Darksiders fans have been patiently waiting in the sequel waiting room for a good while. Sitting alongside devotees of the Portals and F-Zeros of the world with fingers crossed, hoping their beloved franchise gets a third entry. THQ Nordic’s revival of the “Dark Zelda” series has certainly been a long-awaited one, and there’s a lot of expectation riding on Gunfire Games, the developers taking the reigns on Darksiders 3. Thankfully, the end product is a solid one that’s sure to please those looking for something fresh and challenging.
Darksiders 3 continues the trend of rotating through the Four Horsemen of the Apocalypse game-by-game, landing us with Fury. The hot-headed, whip-wielding heroine is worthy of her namesake, with Cissy Jones’ suitably intimidating performance bringing her to life effectively. Her arrogant and self-assured demeanor might grate on some people initially. While her early quips occasionally making your eyes roll, the story establishes that she’s overly confident and naive. However, Fury’s character arc is ultimately a satisfying one and watching her slowly come around on the truth behind things is the most engaging and rewarding part of the story.
The narrative takes place alongside the previous games. Although it’s somewhat hard to tell since Darksiders 3 doesn’t pay much attention to the events of the previous games. There are characters that players will recognize, like Vulgrim the greedy merchant and Ulthane the Maker, but don’t expect to see a great deal of the other Horsemen. Fury’s brothers and fellow Horsemen War and Death don’t see a great deal of screen time. War is still imprisoned following the events of Darksiders, and Death is “off attending to other business”. Strife is also around, but there’s not much of him either. The Charred Council summons Fury and tasks her with slaying the Seven Deadly Sins in order to restore balance to the world. It’s a straightforward setup, but it makes way for a fun and memorable adventure.
The world of Darksiders 3 feels pretty lifeless, and not just because it’s the end of the world. There are a few characters that you’ll come across, but you can’t really talk to them. They’re mostly just there to serve a function. The Demon merchant Vulgrim and your Watcher companion are the only exceptions to this. Vulgrim will engage you in conversation periodically, and Fury and her Watcher are constantly interacting. The interactions between Fury and her Watcher are interesting and their dynamic is fun to watch, but there’s a whole lot of missed opportunity throughout the world.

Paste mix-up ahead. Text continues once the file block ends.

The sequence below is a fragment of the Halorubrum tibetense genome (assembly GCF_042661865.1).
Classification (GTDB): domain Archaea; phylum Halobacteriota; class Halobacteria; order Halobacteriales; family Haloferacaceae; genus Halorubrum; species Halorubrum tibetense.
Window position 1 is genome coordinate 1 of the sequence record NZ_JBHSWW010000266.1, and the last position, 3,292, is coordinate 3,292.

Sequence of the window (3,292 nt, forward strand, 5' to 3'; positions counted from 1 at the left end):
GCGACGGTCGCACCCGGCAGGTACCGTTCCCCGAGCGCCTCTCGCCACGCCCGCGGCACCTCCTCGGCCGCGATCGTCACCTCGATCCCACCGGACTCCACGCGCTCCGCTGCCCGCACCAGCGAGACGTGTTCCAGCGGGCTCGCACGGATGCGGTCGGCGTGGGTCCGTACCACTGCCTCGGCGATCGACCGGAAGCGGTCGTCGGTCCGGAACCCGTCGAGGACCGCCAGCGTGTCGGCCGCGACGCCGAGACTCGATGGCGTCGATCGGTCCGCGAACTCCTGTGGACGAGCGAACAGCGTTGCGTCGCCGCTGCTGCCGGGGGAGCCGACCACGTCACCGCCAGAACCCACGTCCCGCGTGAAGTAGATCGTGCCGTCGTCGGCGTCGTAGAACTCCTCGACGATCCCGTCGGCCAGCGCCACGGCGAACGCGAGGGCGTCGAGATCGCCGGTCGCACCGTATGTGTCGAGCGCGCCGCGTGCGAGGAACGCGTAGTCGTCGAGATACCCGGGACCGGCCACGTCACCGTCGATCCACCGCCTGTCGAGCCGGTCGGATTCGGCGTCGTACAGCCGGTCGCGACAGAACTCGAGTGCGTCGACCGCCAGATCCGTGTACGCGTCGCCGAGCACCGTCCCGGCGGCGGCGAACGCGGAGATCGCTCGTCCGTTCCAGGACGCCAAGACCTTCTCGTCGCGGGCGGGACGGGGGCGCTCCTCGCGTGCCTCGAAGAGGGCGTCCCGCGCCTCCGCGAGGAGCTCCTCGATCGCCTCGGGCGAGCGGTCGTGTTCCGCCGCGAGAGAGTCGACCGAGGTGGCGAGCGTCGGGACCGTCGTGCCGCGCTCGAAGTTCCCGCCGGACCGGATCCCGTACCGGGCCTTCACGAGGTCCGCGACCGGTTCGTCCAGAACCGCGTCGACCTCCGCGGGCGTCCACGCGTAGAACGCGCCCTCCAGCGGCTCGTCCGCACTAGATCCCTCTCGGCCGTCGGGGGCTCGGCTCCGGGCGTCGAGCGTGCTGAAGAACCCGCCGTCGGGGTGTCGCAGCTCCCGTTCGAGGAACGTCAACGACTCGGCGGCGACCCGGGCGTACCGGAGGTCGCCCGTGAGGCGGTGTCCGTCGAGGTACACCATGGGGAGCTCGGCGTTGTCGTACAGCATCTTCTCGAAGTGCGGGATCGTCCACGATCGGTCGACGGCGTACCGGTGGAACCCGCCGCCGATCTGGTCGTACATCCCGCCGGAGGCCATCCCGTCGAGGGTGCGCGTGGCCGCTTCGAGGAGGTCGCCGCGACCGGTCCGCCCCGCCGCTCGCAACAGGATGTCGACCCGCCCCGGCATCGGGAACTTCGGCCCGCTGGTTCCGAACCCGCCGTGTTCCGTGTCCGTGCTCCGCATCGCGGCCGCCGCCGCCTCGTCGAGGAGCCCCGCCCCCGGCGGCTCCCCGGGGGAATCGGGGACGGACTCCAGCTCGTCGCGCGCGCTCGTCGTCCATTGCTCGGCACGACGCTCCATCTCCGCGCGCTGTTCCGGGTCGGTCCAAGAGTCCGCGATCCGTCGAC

Ulthane the Maker, for example, serves a narrative purpose, but functionally he’s just there to upgrade your weapons and enchantments. He runs a place called Haven, which is essentially a refugee camp for surviving humans. Early on, he asks you to return any humans you come across back to Haven. Rescuing these humans will reward you with some minor gameplay benefits if you collect enough of them, but it otherwise feels pointless and very arbitrary.
The humans seem like they’re going to be an interesting part of the world when they’re first introduced. Humans are caught up in the war between Angels and Demons. Their world has been torn apart, their lives destroyed. However, you quickly realize that the game isn’t going to do much with the idea. Rescuing humans quickly becomes nothing more than a collectible. It doesn’t feel like you’re making an impact on the world, and nothing comes of it until the very end of the game. It feels like an unfortunate missed opportunity that could’ve been much more interesting.
A quick summary of Darksiders 3 would say that it’s closer to Dark Souls than Zelda. The puzzle-solving and dungeon crawling is still prevalent, but there’s much more of an emphasis on combat. The systems and ideas of a Souls game are all here. Defeating enemies will earn you Lurchers, a currency you spend to buy items and level-up. The Lurchers you’re carrying drop when you die, requiring you to collect them or lose them forever. Serpent Holes, where you can fast travel and spend your Lurchers, serve as Bonfires, acting as a checkpoint you’ll return to after each death. Even the weapon upgrades are very Souls-like, requiring you to gather a series of progressively larger and rarer materials to improve your arsenal.
It may seem like just another Souls clone to a seasoned fan of From Software’s iconic series, but it eventually reveals itself to be a Souls-lite in reality. The difficulty of Darksiders 3 doesn’t focus on being unforgiving. The default option, which is the second of four settings, is a tough but fair experience. You’ll die quite a bit in the early hours, but if you’re upgrading your weapons and leveling up frequently you’ll become pretty overpowered. There’s a difficulty curve that steadily climbs for the first two-thirds of the game, keeping up with you as you grow stronger and more capable. By the time I neared the end, I was killing bosses without any problems. It was certainly fun to grow that strong over the course of the adventure. Even if the ending felt anticlimactic, it’s an appropriate wrap up for Fury’s character arc.